The Staged Approach to Acute Gastric Prolapse in Adjustable Gastric Banding

INTRODUCTION: Acute gastric prolapse (AGP) represents a sudden or forceful migration of the distal anterior stomach through the more proximal laparoscopic adjustable gastric band (LAGB) stoma, representing a surgical emergency. The current management of acute gastric prolapse often results in removal of the LAGB, extensive manipulation of a friable or hemorrhagic stomach or extensive dissection of ill-defined or edematous retrogastric tissue planes in an attempt to replace the LAGB. In this case series, three patients are presented who underwent a novel surgical approach to this complex clinical issue. METHODS: Three instances of AGP were gathered from a review of 2300 LAGB procedures at a single institution with a dedicated center for bariatric surgical specialties. This represented an incidence of 0.15%. In AGP, the LAGB is unbuckled to allow for complete reduction and inspection of the stomach and GE junction. The opened LAGB is then elevated to maintain a position above the GE junction at the Angle of His. Interval closure of LAGB is performed approximately 8 weeks after unbuckling. RESULTS: Three patients presenting with AGP underwent emergent unbuckling of the LAGB. Interval closure of the LAGB was performed in all cases. The patients had an unremarkable postoperative course. In spite of AGP, the LAGB was salvaged in all 3 patients who subsequently continued to achieve further weight loss. CONCLUSIONS: The advantages of a staged approach to AGP are multiple. First, this technique allows for a simple emergent intervention in anatomically challenging conditions. Second, this technique preserves the LAGB and retrogastric tunnel facilitating future revision without the risks inherent to extensive dissection. Third, this approach allows the non-bariatric surgeon a modality to address a true surgical emergency without limiting future surgical care options. We advocate a staged approach to the repair of the AGP and salvage of the LAGB device.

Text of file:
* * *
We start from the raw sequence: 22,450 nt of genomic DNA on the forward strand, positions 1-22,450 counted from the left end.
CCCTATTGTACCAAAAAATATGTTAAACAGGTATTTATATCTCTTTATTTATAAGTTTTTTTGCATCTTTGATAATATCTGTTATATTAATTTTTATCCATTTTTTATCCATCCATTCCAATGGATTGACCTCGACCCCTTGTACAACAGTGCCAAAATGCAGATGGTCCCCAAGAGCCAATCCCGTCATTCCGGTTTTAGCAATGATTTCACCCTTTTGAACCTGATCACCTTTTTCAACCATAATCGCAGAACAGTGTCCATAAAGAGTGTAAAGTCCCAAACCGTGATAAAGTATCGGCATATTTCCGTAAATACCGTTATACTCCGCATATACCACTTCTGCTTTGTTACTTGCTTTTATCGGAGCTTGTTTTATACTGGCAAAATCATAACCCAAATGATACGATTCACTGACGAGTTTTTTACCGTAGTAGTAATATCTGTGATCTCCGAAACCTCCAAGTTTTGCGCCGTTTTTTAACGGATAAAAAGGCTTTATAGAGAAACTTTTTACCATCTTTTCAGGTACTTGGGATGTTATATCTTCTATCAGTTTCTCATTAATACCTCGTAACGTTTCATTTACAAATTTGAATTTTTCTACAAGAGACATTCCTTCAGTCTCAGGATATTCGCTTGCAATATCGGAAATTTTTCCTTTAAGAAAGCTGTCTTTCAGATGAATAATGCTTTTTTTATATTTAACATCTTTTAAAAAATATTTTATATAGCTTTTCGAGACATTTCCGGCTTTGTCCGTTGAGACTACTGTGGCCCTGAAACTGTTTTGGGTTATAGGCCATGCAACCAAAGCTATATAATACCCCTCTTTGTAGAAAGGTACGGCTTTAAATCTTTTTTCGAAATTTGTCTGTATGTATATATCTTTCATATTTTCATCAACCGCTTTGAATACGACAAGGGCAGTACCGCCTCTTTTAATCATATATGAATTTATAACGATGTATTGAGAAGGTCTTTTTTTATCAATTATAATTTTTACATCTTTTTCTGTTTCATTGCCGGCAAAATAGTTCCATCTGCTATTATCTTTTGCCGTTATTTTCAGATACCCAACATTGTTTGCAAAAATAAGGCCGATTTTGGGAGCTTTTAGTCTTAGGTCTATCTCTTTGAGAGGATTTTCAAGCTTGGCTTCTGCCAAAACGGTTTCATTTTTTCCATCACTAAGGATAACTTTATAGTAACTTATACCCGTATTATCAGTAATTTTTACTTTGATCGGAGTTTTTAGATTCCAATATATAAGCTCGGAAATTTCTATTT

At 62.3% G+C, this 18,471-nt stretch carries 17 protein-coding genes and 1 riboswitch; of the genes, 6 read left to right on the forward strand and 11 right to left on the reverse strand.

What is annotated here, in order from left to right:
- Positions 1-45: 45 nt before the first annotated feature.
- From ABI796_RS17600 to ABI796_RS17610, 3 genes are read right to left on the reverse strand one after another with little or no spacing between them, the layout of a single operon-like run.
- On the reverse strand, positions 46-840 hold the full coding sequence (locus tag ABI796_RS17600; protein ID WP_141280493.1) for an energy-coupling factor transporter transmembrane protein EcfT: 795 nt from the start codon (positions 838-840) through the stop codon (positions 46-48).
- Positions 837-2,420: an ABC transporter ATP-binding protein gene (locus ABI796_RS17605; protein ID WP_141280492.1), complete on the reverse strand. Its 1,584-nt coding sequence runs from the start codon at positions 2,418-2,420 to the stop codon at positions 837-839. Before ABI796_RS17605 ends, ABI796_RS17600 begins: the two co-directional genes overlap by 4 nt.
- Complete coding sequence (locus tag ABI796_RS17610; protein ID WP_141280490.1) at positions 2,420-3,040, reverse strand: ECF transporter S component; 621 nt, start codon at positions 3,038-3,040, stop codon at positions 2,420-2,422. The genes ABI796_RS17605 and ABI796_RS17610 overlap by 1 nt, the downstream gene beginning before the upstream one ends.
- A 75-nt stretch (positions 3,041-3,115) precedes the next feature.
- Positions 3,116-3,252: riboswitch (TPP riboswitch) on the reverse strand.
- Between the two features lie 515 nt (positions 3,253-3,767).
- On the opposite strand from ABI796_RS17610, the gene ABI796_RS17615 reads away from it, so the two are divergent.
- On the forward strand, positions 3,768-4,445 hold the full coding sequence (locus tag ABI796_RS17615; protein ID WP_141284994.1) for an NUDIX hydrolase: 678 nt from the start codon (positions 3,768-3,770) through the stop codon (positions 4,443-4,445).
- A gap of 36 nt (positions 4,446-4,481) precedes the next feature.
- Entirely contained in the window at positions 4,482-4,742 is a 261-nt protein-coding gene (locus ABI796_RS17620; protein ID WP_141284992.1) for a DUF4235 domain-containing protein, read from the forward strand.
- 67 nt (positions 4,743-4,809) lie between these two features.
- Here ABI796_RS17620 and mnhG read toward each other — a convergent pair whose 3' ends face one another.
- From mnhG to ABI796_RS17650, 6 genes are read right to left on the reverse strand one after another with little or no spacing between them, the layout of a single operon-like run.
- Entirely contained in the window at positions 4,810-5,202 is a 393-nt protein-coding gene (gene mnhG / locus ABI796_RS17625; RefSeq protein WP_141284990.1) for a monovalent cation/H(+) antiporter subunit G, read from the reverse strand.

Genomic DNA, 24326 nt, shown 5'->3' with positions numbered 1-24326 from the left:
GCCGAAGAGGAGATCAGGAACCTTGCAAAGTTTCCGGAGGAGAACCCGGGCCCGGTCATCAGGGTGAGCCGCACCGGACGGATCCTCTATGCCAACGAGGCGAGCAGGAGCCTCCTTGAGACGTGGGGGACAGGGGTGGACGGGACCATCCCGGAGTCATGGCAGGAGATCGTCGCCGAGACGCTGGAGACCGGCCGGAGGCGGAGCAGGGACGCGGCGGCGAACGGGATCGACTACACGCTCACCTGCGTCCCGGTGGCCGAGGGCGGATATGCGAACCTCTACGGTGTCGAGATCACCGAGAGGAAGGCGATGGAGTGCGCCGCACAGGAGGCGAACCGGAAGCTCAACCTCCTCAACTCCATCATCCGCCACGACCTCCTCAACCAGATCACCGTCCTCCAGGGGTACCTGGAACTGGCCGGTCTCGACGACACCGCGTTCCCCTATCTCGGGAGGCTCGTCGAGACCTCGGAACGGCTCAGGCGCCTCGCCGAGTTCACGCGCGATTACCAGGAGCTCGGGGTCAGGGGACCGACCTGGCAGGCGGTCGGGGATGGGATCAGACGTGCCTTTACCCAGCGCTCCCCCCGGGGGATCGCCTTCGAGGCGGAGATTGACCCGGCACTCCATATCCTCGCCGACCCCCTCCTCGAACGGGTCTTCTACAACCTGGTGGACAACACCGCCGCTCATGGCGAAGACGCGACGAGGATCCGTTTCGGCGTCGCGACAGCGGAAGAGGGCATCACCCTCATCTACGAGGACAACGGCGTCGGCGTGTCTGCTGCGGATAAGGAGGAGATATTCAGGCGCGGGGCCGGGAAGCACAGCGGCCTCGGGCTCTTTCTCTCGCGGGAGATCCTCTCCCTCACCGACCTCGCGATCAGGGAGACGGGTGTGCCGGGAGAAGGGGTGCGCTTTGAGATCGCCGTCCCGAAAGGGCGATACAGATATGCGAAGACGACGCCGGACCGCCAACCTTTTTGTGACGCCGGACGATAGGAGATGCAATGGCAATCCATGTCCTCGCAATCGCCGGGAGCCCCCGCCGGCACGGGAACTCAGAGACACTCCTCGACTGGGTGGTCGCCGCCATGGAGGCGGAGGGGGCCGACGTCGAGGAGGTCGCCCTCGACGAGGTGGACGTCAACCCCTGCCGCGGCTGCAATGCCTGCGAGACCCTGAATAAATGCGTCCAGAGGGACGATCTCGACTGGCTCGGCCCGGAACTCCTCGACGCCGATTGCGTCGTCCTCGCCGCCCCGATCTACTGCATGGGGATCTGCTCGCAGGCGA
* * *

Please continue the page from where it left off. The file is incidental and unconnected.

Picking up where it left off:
Session: Poster

Program Number: P037

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